Thursday, April 30, 2009

The 4th annual CIA conference at Stanford

I'd like to share with you my gatherings from CIA Mini Conference which took place today at Stanford University. They are not formatted as a story, but more like a notes made on the go.

The 4th annual CIA conference at Stanford.

CIA are going to have live broadcasting. I didn't realize it before and now a little bit tempting about did I really need to come. :) But we'll see in a few minutes.

It seems to be there is about 70% of actually students in the auditorium. We also had a plenty of free places to sit, but the whole place is way more then half full.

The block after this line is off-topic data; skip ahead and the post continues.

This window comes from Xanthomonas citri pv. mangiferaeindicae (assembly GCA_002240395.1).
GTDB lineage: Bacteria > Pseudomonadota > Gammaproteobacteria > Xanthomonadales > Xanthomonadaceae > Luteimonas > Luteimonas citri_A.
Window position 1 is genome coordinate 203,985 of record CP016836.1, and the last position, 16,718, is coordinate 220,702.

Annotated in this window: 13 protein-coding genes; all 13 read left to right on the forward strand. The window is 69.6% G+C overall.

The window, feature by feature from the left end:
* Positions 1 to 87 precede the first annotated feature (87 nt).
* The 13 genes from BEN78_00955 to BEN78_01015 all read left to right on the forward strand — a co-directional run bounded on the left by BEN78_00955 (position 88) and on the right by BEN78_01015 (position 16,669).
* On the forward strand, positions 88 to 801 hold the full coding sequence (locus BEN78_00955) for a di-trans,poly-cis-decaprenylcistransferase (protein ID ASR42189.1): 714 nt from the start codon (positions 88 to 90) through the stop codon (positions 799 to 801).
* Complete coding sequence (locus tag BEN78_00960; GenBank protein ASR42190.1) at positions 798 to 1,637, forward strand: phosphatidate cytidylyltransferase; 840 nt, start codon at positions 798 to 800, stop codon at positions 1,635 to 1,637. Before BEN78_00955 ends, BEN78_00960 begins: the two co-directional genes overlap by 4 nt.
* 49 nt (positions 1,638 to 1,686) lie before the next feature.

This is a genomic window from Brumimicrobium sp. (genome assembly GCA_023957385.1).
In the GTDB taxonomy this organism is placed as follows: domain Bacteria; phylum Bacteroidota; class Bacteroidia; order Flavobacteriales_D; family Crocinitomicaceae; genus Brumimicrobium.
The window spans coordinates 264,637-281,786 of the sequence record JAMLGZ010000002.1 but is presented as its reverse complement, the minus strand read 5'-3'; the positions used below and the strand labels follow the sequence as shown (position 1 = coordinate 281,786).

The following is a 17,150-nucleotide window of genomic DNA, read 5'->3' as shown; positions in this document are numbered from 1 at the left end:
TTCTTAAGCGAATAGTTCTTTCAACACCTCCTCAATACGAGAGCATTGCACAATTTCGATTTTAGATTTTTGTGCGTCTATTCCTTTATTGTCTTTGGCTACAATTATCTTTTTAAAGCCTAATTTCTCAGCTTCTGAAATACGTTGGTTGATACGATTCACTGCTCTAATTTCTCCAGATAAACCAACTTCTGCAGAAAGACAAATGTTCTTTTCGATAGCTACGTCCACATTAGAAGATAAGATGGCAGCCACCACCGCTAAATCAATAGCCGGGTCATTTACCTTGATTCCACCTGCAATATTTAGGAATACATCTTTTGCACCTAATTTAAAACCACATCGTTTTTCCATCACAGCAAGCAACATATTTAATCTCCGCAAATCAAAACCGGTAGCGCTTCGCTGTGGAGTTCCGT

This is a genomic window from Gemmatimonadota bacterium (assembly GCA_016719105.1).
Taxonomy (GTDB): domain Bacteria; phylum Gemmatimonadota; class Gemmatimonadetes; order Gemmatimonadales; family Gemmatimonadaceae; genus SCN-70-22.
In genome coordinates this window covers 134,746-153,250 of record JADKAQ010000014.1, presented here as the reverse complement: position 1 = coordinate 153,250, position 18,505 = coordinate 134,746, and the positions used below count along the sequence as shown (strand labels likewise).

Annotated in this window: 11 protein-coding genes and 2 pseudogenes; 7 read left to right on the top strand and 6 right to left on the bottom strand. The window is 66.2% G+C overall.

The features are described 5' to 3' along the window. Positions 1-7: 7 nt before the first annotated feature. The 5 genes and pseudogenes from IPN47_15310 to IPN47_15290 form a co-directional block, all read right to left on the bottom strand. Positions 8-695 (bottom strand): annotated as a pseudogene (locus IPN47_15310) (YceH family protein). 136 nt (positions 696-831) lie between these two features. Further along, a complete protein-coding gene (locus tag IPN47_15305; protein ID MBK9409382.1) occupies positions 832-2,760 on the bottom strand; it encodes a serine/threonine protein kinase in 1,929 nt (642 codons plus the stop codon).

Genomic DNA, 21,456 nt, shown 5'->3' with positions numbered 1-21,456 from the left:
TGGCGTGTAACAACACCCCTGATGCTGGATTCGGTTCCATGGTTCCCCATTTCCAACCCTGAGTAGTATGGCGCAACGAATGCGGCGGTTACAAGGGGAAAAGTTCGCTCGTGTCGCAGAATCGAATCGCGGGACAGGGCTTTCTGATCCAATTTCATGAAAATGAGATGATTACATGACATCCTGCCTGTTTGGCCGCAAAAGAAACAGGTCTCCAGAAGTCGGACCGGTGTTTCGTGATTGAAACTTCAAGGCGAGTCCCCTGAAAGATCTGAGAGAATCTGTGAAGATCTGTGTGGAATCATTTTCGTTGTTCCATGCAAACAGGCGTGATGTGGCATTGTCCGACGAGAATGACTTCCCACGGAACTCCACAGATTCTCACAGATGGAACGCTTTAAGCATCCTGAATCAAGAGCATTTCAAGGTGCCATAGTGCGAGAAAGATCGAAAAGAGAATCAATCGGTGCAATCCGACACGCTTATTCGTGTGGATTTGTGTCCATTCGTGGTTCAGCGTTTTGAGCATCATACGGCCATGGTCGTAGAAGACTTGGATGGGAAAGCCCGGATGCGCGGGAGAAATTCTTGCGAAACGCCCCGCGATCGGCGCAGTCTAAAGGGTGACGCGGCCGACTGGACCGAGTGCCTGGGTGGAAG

First conference was in 2006. Previously they had a few guys from VCs, specifically DFJ, guys from eBay, etc.

Conference is about client design thinking about big problems. Spreading ideas, how to make them sticky, how to explode. How to make them viral.

First guy is from Apple, Pedraum Pardehpoosh, who's running iTunes Video store and was previously related to iPhone stuff. Not going to talk much about Apple, though.

- How to create virally spreading changes in behavior?
- The fundamental purpose of business and commerce is to contribute to the advancement of human prosperity, promoting social justice and harmony.

Doesn't make a lot sense to me, unless translated into real-world language.

Three ideas:

1. Consonance for Survival. Don't fight gravity, learn to create lift.

People don't trust businesses. Business must go beyond generating just ROI.